Set goals for yourself, don’t use words like “try” or “maybe” You WILL finish whatever goal you set. When setting goals, set an alarm clock. – Mia Steinhaus-Shinkman’15
Make a schedule for each day so that you have a plan that you can accomplish each time you work on it. – Zoe Banks’15
Turn off your phone, computer, TV, anything that will distract you. – Eva Carloss’15
Check the format, rubric, and directions while you are doing the project, so that you are doing the right thing. – Soma Chu
Proofread and save each page when finishing a page. I lost like seven pages of I.D. Terms because of this. Don’t do what I did. – Laurent Chang’15
Keep this in mind: Due dates don’t change as time keeps moving. – Harrison Hong’15
Formatting will take longer than you think. Give yourself a cushion to account for the time you will inevitably spend reprinting incorrect paginations, spacings, etc. – Tiffany Chang’15
I finished my UN three weeks early and let me tell you, it was like an elephant was lifted off my shoulders. Words of wisdom: Don’t procrastinate. – Evie Chokler’15
Back up your UN! Email, flash drive, shared drives, etc. – James Reber’15
Have fun and enjoy the project. After you finish, you will know almost everything on your topic. – Chaenyun Kim’15
Sampling of Unit Notebook topics chosen this year:
1920’s Flappers, Polly Joyce
Alcatraz Island/ Fortress: Federal Penitentiary, Emily Park
Alfred Hitchcock and His Work in Hollywood, Mia Banks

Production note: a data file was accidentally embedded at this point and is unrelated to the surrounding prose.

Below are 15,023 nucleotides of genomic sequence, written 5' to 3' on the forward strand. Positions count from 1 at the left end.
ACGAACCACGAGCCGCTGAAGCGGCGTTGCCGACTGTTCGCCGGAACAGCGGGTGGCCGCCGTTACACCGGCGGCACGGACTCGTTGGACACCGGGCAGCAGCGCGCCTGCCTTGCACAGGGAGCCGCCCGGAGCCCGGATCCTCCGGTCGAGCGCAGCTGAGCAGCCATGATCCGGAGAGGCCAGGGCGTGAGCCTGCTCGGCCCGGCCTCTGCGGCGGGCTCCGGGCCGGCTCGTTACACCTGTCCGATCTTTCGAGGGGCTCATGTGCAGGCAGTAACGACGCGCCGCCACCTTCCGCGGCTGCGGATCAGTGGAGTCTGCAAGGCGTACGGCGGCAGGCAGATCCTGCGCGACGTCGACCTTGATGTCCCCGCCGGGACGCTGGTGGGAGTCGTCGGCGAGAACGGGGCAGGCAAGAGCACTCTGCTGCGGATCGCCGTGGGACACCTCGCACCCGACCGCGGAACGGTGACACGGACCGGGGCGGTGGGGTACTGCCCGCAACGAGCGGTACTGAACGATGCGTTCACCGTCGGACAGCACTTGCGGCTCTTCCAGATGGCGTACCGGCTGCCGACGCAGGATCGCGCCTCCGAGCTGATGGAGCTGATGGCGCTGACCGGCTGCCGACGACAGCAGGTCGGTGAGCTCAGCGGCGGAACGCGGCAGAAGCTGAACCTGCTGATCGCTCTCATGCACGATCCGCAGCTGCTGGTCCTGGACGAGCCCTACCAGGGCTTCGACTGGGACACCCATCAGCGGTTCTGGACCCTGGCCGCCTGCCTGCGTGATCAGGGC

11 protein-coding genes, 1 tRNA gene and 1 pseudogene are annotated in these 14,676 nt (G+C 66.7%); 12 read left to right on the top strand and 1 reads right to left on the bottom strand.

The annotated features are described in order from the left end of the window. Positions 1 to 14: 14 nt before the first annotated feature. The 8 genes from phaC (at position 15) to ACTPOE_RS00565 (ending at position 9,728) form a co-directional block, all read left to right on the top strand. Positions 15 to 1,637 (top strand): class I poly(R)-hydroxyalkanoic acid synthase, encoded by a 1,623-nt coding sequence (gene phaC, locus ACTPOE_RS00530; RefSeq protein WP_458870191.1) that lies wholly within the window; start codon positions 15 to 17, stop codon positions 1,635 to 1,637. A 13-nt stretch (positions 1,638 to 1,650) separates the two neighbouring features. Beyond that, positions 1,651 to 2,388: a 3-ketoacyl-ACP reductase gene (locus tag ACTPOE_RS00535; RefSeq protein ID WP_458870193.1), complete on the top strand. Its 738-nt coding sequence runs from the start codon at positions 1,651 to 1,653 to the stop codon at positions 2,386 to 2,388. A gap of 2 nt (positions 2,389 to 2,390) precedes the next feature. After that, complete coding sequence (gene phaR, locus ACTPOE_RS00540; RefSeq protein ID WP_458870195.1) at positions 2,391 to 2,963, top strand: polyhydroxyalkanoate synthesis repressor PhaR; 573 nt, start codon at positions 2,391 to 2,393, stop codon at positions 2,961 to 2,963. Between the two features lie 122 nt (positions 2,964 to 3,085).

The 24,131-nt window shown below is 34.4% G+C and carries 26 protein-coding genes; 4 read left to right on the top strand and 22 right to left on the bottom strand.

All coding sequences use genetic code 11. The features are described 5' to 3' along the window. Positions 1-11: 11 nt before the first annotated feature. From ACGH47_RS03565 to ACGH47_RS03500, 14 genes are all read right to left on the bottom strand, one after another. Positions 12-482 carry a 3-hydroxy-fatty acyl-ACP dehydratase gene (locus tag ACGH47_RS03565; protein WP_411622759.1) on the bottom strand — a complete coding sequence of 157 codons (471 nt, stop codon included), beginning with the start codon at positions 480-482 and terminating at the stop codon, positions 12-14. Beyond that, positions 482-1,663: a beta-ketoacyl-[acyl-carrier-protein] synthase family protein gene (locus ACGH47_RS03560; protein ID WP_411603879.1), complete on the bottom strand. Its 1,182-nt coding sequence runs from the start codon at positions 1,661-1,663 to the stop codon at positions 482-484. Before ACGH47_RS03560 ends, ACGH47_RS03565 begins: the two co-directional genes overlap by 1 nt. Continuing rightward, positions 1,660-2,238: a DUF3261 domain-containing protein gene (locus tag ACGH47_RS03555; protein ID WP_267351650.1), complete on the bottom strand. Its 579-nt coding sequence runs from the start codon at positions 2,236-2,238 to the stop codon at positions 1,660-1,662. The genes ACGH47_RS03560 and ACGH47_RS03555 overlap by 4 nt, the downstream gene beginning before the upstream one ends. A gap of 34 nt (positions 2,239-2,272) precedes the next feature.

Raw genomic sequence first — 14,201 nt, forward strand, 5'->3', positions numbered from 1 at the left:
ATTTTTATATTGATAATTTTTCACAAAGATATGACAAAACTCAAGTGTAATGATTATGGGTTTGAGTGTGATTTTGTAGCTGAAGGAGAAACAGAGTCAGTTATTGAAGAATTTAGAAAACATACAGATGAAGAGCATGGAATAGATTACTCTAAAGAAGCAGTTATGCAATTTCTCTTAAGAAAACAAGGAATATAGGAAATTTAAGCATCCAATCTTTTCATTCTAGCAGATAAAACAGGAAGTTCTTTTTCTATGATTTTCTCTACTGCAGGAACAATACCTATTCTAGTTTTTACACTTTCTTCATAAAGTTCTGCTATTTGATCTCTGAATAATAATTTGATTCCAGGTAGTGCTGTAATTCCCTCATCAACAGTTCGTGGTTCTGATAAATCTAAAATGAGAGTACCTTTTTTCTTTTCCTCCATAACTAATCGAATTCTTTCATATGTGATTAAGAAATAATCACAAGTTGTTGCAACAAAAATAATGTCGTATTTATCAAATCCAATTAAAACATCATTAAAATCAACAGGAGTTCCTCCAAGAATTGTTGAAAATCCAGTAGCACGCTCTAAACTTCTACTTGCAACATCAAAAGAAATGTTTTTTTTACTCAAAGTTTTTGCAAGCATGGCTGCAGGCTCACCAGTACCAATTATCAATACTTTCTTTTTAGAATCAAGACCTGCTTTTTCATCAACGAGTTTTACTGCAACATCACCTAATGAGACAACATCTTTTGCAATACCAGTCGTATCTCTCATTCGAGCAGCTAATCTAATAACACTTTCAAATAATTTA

American Ballet, Sorcha Whitley
American Intervention in the Korean War, Hangyul Lyna Kim
American Olympic Gymnastics, Mia Steinhaus-Shinkman
American Photography, Natalie Karadanaian
Apple Inc., James Reber
Battle of Gettysburg, Kevin Chang
Central Intelligence Agency (CIA), Grace Swift
Chess, Xander Wallace
Comic Con, Laurent Chang
Diabete, Flynn Klace
During Slavery, Carlos Martinez
Girl Scouts, Alina Juliano
Google, Justin Seok
Guns in America, Max Doyle
History of Processed Foods in the U.S., Ali Freas
History of the Computer, Elliot Kim
Indigo Dye in 18th Century Colonial America, Elinor Oren
Japanese American Soldiers During WW II, Kai Schelly
John Muir, Harrison Hong
Klezmer (Yiddish Instrumental Music), Joseph Rosenbaum
Lassen Volcanic National Park, Brayden Armes
Martha Graham, Emma Ashton
Minimalism in Music, Max Hammand
Misty Copeland, Audrey Cooper
Nikola Tesla and The Golden Age of Electricity, Macrae Eckelberry
Pacific Theater: WW, II Blake Ro
Parker Brothers, Charlotte Oxley
Pirates, Rory Simpson
Pixar Animation Studios, Ally Hong
Social Media, Chaenyun Kim
Space Race, Joseph Koo
Stamp Acts – Constitution, Daniel Chang
Stanford Prison Project, Hayeon Kayla Lee
Star Trek, Franny Davis
Starbucks, Carissa Edwards-Mendez
Steve Jobs, Carlos Bonilla, Patrick Smith
Steven Spielberg, Keren Lee
The American Involvement in the Pacific Theater of World War II, Diana Francis
The Confederate States of Americ, Kathy Lee
The District of Columbia, Josie Arnold
The History of Punk Rock in the USA, Gabriel Salomon
The History of Surfing, Eva Carloss
The Influence of Culture, Politics, and Economics on Postwar American Art, Kyra Kraft
The Interstate Highway System, Jonathan Kim
The L. A. Riots, Diego Muscardas
The Titanic, Emily Blum
The Underground Railroad, Liana Kaye-Lew
U.S. Air Force, Vlad Tereshin
Universal Pictures, Ryan Hicks
Vogue Magazine, Kat Millner
Wall Street, Mark Blekharman
Walt Disney, Evie Chokler
Woman Suffrage, Erika Wu
Women’s Right Movement in the late 1800s to mid 1900s, Soma Chu
Women’s Rights Activists, Jade Campodonica
World War I, Leo Viscomi